On my first Christmas in Ireland, in 1961, I lived in a chilly holiday cottage in Tully, on Connemara’s Renvyle Peninsula. Across the road, the village emporium had a slab of bacon on the counter, galvanised buckets hanging from the ceiling, and stamps on sale at the post office just beside the bar.
Here, on St Stephen’s Day, a pint in my hand, I faced four young entrants in cardboard masks, bearing a live wren on a holly twig in a 2lb jam jar. Their recitation of “the wran, the wran, the king of all birds” was stumbled through apologetically and secured the 50p I had left on the counter. It did not, I regret, secure the freedom of the wren.
Such local, small-scale customs have generally disappeared from Ireland, leaving YouTube videos to celebrate surviving, if wrenless, community festivals, notably in Dingle and Dublin’s Sandymount. As I write, their nature this Christmas seems uncertain.
Of all the myths, pagan or Christian, attaching to Troglodytes troglodytes (so named as the original “cave dweller” of Greek description), the one that appeals to me goes back to Aesop and explains the wren’s kingship as winning an avian competition in high flying. The wren hitched a lift under the wing of an eagle and took off even higher at the peak of the raptor’s flight, to win the contest. But there was punishment for such aeronautical mischief.
"When they were going down," relates a tale recorded in Irish, "the eagle hit him on the back with his beak. He hurt him in the back and ever since he cannot fly but from hedge to hedge and from bush to bush." Or, to quote a Ted Hughes poem: "The wren is a nervous wreck/ Since he saw the sun from the back of an eagle./ He prefers to creep . . ."
Stripped of such fancies, the wren attends our western winter in a loyal whirr of wings. In December dusks of dove-grey clouds adrift on flame, small birds dash about between the hedges and dry stone walls, as if remembering last-minute errands.
None flies straighter or with more urgency than the wren, which, as it sometimes seems to me, has the power of passing through the spokes of a bicycle wheel. Or, as Michael Longley sees it, "two wings criss-crossing/ through gaps and loop-holes,/ a mote melting towards/ the corner of the eye."
In the wren boys’ refrain, “Although he is little, his family’s great” and that’s certainly true. Considered in sheer numbers alone, the mid-winter of a good breeding year may find up to 20 million wrens in these islands, some six million of them in Ireland.
I include all islands, large and small, for the wren hunts insects and spiders among the lichen-crusted rocks of even the most inhospitable terrain – the Skelligs, say, or remote St Kilda west of Scotland. On visits to north Mayo’s Inishkeas, wrens have flitted ahead of me along the tumbled walls.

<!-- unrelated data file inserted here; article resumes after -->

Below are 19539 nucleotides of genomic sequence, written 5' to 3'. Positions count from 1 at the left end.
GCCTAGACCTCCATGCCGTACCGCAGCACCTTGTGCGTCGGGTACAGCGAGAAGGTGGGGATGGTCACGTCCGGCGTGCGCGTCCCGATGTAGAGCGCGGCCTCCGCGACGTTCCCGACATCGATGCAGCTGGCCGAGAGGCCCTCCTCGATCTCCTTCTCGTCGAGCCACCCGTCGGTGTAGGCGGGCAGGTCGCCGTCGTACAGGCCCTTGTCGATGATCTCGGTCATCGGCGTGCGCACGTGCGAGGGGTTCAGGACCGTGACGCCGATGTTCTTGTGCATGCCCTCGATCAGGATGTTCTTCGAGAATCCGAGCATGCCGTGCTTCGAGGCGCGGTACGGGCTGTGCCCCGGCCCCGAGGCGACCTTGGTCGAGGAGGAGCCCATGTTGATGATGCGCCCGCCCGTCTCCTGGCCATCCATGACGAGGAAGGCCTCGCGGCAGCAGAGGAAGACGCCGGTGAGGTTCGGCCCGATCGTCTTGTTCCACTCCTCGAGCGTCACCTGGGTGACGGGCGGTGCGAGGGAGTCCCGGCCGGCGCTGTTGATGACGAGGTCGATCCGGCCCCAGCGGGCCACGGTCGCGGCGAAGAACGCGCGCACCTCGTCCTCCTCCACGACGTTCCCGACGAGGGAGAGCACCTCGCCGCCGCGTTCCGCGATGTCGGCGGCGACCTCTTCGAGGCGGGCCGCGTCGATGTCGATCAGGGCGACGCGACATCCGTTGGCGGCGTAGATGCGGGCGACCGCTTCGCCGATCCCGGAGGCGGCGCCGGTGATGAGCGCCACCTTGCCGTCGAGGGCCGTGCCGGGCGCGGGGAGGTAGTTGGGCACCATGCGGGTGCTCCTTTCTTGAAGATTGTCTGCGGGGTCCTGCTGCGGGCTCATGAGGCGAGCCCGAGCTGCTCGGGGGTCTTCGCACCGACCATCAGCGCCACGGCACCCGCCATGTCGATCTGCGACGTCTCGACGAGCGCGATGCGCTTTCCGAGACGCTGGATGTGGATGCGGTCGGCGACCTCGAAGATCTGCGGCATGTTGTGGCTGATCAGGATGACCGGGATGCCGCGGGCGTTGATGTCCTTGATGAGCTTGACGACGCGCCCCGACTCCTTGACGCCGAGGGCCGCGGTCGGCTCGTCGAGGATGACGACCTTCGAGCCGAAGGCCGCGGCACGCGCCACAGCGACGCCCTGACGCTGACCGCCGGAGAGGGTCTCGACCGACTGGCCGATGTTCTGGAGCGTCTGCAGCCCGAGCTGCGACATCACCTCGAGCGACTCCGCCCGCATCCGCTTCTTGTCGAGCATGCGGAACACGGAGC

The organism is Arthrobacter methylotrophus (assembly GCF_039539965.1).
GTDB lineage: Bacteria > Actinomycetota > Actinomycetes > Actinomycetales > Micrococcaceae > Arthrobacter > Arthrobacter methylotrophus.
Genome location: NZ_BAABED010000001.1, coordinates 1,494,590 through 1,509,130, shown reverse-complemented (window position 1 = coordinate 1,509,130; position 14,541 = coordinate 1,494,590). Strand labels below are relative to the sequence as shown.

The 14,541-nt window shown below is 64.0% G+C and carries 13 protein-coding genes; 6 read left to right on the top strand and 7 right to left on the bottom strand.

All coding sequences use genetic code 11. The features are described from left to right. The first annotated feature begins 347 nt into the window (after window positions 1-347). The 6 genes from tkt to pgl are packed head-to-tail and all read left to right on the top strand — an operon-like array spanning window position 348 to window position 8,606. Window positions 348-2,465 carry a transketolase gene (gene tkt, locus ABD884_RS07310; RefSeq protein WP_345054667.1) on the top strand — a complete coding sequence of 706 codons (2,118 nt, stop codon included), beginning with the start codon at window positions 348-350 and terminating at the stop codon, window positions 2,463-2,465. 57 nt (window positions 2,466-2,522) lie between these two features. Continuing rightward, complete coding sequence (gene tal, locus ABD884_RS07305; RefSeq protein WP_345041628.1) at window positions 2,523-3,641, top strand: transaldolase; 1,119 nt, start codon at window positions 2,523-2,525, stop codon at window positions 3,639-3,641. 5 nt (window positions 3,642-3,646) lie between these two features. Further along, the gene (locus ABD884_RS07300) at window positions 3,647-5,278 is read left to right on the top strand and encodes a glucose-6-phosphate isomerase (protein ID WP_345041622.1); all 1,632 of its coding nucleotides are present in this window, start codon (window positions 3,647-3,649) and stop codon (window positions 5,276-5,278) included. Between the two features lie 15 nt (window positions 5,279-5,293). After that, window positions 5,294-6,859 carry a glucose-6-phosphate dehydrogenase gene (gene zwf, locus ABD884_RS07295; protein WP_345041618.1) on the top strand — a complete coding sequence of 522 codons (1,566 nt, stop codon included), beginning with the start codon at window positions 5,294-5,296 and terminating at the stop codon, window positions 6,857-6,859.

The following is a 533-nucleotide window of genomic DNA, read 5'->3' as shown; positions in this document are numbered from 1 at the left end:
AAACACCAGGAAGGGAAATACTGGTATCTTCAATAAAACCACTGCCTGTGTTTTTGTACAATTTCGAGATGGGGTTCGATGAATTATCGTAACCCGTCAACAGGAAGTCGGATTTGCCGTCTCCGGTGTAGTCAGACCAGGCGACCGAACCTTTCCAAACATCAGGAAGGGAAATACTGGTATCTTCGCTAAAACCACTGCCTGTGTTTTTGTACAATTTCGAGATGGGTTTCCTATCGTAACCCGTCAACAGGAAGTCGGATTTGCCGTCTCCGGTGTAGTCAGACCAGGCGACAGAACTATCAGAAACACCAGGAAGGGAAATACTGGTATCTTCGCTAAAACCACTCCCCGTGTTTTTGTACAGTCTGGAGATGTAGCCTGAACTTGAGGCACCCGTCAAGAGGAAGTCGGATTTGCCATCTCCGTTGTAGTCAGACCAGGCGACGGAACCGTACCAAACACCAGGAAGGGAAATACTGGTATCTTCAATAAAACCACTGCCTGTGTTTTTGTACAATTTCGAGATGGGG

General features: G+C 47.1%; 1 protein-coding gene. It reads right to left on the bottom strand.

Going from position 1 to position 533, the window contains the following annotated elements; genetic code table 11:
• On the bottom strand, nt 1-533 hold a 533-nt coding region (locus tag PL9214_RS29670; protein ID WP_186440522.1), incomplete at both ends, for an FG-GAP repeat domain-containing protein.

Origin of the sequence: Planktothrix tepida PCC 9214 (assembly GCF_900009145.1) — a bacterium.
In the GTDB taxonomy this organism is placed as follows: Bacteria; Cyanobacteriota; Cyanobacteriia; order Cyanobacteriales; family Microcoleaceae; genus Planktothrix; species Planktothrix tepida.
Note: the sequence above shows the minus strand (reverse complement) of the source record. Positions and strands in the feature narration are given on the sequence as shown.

With its tiny body and stubby, round wings, it is hard to think of the wren as much of a traveller. Indeed, the various races have arisen just because of their sedentary isolation. The wrens of St Kilda and Shetland and the Hebridean wrens are all distinct from each other and from our own wren. There is even a Fair Island wren: about 100 of them on their craggy little isle between Orkney and Shetland.
At no more than 12 grams, the wren is Ireland's second-smallest bird, next to the goldcrest
The bird’s adaptability and pioneering spirit has created almost 50 distinct races in different habitats around the world. Some prefer marshes, some gardens, some cactus or canyons. The wren we know is of the same species as the rugged “winter wren” of North America. This reached the Old World by way of the Bering Straits, leaving a chain of different races across the Aleutian Islands.
Once it reached Siberia there was no holding it, since no other bird was around with quite its talent for creeping into confined spaces for food and for surviving beneath a blanket of snow. Guaranteed its niche, it spread west across Europe and even reached Iceland (where it is called the “mouse’s brother”).
At no more than 12 grams, the wren is Ireland’s second-smallest bird, next to the goldcrest. Although this doesn’t lessen the power of one of the most vigorous and piercing voices among our songbirds, its size does make it feel the cold. That can prompt it to remarkable togetherness at night, crowding into vacant nests, including its own, or piling into empty nest boxes, squeezing two or three at a time through the hole.
In 2010 the British Trust for Ornithology invited people to find out more, counting the entrants by eye at dusk or counting bird droppings in the box next day. Results suggested most "sleepovers" numbered half a dozen birds, but the record, from a snowy Norfolk in February 1969, was 63.